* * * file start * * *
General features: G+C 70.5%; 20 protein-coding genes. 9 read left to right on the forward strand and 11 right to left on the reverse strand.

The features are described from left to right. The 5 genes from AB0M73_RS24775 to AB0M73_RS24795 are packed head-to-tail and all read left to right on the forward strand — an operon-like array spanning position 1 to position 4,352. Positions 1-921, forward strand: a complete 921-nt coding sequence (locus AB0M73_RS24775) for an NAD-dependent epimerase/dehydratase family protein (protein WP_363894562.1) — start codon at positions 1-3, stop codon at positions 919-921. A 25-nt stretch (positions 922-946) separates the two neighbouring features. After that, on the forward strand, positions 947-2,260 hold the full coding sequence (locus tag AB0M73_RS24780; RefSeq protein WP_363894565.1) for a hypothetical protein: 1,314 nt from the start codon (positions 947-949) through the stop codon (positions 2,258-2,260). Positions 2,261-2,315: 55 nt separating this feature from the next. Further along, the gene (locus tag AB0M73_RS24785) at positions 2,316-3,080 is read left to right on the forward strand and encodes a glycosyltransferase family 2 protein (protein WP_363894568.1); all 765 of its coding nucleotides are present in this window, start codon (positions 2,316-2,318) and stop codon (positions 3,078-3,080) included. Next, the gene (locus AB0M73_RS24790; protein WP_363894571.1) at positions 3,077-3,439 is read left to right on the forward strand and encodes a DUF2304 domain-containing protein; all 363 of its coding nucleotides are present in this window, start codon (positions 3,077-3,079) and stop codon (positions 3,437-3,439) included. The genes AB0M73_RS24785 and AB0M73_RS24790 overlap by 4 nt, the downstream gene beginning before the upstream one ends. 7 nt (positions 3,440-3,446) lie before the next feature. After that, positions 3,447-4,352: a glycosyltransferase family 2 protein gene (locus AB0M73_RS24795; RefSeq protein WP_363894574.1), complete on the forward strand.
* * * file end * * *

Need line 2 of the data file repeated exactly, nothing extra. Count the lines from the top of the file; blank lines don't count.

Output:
The features are described from left to right. The 5 genes from AB0M73_RS24775 to AB0M73_RS24795 are packed head-to-tail and all read left to right on the forward strand — an operon-like array spanning position 1 to position 4,352. Positions 1-921, forward strand: a complete 921-nt coding sequence (locus AB0M73_RS24775) for an NAD-dependent epimerase/dehydratase family protein (protein WP_363894562.1) — start codon at positions 1-3, stop codon at positions 919-921. A 25-nt stretch (positions 922-946) separates the two neighbouring features. After that, on the forward strand, positions 947-2,260 hold the full coding sequence (locus tag AB0M73_RS24780; RefSeq protein WP_363894565.1) for a hypothetical protein: 1,314 nt from the start codon (positions 947-949) through the stop codon (positions 2,258-2,260). Positions 2,261-2,315: 55 nt separating this feature from the next. Further along, the gene (locus tag AB0M73_RS24785) at positions 2,316-3,080 is read left to right on the forward strand and encodes a glycosyltransferase family 2 protein (protein WP_363894568.1); all 765 of its coding nucleotides are present in this window, start codon (positions 2,316-2,318) and stop codon (positions 3,078-3,080) included. Next, the gene (locus AB0M73_RS24790; protein WP_363894571.1) at positions 3,077-3,439 is read left to right on the forward strand and encodes a DUF2304 domain-containing protein; all 363 of its coding nucleotides are present in this window, start codon (positions 3,077-3,079) and stop codon (positions 3,437-3,439) included. The genes AB0M73_RS24785 and AB0M73_RS24790 overlap by 4 nt, the downstream gene beginning before the upstream one ends. 7 nt (positions 3,440-3,446) lie before the next feature. After that, positions 3,447-4,352: a glycosyltransferase family 2 protein gene (locus AB0M73_RS24795; RefSeq protein WP_363894574.1), complete on the forward strand.